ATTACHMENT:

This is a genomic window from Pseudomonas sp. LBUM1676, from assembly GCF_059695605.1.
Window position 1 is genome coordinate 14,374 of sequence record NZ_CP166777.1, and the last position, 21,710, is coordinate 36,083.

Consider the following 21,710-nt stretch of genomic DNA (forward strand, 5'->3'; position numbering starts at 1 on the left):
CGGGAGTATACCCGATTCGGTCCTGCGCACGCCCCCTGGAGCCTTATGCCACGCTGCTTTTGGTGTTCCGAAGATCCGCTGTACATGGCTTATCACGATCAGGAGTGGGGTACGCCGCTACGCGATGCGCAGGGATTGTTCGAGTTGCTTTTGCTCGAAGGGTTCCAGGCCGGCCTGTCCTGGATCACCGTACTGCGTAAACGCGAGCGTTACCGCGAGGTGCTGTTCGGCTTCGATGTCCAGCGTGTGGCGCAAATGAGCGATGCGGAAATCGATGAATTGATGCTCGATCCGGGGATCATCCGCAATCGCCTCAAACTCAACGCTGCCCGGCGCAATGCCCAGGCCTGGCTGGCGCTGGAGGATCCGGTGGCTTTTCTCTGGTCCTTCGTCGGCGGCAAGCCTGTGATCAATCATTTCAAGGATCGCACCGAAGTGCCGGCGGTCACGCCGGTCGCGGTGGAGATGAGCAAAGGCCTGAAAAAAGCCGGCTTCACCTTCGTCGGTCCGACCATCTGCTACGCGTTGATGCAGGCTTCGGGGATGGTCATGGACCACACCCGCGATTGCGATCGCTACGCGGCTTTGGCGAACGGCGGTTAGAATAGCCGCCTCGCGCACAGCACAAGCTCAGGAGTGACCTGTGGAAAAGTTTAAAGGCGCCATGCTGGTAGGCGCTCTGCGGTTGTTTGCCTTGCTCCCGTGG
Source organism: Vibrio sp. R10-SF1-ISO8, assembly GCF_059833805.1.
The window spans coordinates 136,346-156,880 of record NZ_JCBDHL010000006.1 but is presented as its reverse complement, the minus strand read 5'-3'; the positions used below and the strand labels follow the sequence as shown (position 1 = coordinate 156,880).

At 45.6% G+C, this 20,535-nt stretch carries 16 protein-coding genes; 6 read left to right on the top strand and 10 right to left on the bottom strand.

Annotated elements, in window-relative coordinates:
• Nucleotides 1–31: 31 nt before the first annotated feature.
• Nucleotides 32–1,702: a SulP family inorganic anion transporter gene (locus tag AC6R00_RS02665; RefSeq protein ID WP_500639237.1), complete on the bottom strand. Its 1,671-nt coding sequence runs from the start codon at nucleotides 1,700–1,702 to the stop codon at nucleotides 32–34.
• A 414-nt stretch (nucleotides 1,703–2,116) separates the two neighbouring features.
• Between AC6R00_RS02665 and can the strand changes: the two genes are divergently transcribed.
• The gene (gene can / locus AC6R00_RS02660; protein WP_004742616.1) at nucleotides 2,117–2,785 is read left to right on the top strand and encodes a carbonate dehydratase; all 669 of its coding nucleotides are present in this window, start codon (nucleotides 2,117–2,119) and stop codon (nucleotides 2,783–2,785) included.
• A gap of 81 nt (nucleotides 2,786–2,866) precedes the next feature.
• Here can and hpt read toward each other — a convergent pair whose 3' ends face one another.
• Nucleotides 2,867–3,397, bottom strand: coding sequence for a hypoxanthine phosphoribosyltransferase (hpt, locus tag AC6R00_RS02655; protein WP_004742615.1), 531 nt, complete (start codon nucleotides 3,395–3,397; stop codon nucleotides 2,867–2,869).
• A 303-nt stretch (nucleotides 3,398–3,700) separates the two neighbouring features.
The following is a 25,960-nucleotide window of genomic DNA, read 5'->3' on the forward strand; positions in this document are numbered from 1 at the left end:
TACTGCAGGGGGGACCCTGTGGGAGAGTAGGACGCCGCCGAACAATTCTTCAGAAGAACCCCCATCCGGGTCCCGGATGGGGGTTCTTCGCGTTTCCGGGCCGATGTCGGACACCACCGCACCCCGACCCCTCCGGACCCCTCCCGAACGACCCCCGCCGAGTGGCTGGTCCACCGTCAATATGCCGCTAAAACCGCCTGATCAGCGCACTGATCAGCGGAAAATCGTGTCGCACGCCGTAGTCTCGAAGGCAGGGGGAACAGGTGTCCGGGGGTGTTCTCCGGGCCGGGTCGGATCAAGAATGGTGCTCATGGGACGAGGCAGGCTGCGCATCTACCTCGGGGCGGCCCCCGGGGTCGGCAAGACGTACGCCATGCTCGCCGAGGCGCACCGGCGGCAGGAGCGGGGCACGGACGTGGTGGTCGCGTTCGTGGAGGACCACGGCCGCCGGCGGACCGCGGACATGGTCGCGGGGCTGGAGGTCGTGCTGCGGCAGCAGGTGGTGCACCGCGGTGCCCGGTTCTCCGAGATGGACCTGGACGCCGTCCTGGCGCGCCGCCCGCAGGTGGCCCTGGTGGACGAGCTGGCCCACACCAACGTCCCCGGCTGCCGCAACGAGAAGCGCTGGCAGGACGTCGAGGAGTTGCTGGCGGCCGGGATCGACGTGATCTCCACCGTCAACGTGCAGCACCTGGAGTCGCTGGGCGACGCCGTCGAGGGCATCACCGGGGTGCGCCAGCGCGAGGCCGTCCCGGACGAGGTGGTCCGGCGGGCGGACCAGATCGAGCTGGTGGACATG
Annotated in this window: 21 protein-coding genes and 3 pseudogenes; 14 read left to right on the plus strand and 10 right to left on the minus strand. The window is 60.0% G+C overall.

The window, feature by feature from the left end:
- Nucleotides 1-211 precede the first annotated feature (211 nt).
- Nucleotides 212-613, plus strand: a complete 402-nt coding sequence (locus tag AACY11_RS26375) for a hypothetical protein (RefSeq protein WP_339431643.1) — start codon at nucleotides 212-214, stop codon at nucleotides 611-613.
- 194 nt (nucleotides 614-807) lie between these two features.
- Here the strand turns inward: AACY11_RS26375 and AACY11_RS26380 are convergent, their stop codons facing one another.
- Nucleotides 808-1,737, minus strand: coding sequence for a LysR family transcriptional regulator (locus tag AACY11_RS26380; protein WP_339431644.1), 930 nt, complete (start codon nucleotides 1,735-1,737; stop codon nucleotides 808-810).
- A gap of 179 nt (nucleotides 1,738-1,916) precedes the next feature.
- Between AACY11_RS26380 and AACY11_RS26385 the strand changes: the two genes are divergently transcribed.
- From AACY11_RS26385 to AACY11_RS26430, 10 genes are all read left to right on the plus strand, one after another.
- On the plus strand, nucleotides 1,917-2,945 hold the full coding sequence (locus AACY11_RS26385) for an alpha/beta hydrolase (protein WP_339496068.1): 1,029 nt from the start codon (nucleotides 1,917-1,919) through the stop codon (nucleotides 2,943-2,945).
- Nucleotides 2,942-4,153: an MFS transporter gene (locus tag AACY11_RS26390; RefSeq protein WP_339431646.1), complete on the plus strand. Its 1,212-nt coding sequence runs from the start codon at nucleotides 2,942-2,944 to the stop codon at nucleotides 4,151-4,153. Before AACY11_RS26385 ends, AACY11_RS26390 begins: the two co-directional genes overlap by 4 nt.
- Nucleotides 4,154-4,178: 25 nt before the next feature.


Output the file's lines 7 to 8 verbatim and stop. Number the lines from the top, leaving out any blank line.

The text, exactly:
At 45.6% G+C, this 20,535-nt stretch carries 16 protein-coding genes; 6 read left to right on the top strand and 10 right to left on the bottom strand.

Annotated elements, in window-relative coordinates: